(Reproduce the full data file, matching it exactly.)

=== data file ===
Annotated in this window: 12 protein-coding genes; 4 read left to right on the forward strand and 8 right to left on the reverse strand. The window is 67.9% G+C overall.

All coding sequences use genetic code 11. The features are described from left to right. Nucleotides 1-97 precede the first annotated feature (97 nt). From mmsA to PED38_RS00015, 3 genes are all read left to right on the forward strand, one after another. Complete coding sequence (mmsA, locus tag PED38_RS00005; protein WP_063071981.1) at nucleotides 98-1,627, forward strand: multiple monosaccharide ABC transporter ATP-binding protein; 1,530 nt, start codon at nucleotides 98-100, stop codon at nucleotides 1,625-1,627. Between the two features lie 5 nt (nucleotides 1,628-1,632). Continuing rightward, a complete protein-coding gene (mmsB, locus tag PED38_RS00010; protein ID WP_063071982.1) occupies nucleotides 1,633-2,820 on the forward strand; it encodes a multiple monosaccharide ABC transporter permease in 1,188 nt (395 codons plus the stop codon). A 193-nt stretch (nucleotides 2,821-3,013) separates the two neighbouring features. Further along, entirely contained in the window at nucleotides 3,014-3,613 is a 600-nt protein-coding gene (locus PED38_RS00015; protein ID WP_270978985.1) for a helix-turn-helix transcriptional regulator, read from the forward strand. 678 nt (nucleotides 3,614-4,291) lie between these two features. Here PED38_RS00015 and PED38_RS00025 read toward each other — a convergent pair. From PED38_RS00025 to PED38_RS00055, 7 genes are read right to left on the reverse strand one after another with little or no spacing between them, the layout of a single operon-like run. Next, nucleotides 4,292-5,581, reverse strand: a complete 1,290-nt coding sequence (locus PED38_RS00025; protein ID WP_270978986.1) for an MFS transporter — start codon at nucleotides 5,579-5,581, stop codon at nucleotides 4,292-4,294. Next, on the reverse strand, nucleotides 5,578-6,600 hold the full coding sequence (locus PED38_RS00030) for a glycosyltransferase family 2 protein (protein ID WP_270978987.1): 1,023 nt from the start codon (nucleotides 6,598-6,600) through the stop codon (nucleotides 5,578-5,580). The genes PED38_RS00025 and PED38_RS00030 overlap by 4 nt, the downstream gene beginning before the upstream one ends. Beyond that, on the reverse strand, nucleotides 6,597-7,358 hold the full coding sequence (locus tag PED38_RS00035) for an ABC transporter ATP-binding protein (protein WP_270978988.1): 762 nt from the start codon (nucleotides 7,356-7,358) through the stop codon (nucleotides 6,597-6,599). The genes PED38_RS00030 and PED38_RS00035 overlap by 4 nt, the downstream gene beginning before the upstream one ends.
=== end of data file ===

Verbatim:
Annotated in this window: 12 protein-coding genes; 4 read left to right on the forward strand and 8 right to left on the reverse strand. The window is 67.9% G+C overall.

All coding sequences use genetic code 11. The features are described from left to right. Nucleotides 1-97 precede the first annotated feature (97 nt). From mmsA to PED38_RS00015, 3 genes are all read left to right on the forward strand, one after another. Complete coding sequence (mmsA, locus tag PED38_RS00005; protein WP_063071981.1) at nucleotides 98-1,627, forward strand: multiple monosaccharide ABC transporter ATP-binding protein; 1,530 nt, start codon at nucleotides 98-100, stop codon at nucleotides 1,625-1,627. Between the two features lie 5 nt (nucleotides 1,628-1,632). Continuing rightward, a complete protein-coding gene (mmsB, locus tag PED38_RS00010; protein ID WP_063071982.1) occupies nucleotides 1,633-2,820 on the forward strand; it encodes a multiple monosaccharide ABC transporter permease in 1,188 nt (395 codons plus the stop codon). A 193-nt stretch (nucleotides 2,821-3,013) separates the two neighbouring features. Further along, entirely contained in the window at nucleotides 3,014-3,613 is a 600-nt protein-coding gene (locus PED38_RS00015; protein ID WP_270978985.1) for a helix-turn-helix transcriptional regulator, read from the forward strand. 678 nt (nucleotides 3,614-4,291) lie between these two features. Here PED38_RS00015 and PED38_RS00025 read toward each other — a convergent pair. From PED38_RS00025 to PED38_RS00055, 7 genes are read right to left on the reverse strand one after another with little or no spacing between them, the layout of a single operon-like run. Next, nucleotides 4,292-5,581, reverse strand: a complete 1,290-nt coding sequence (locus PED38_RS00025; protein ID WP_270978986.1) for an MFS transporter — start codon at nucleotides 5,579-5,581, stop codon at nucleotides 4,292-4,294. Next, on the reverse strand, nucleotides 5,578-6,600 hold the full coding sequence (locus PED38_RS00030) for a glycosyltransferase family 2 protein (protein ID WP_270978987.1): 1,023 nt from the start codon (nucleotides 6,598-6,600) through the stop codon (nucleotides 5,578-5,580). The genes PED38_RS00025 and PED38_RS00030 overlap by 4 nt, the downstream gene beginning before the upstream one ends. Beyond that, on the reverse strand, nucleotides 6,597-7,358 hold the full coding sequence (locus tag PED38_RS00035) for an ABC transporter ATP-binding protein (protein WP_270978988.1): 762 nt from the start codon (nucleotides 7,356-7,358) through the stop codon (nucleotides 6,597-6,599). The genes PED38_RS00030 and PED38_RS00035 overlap by 4 nt, the downstream gene beginning before the upstream one ends.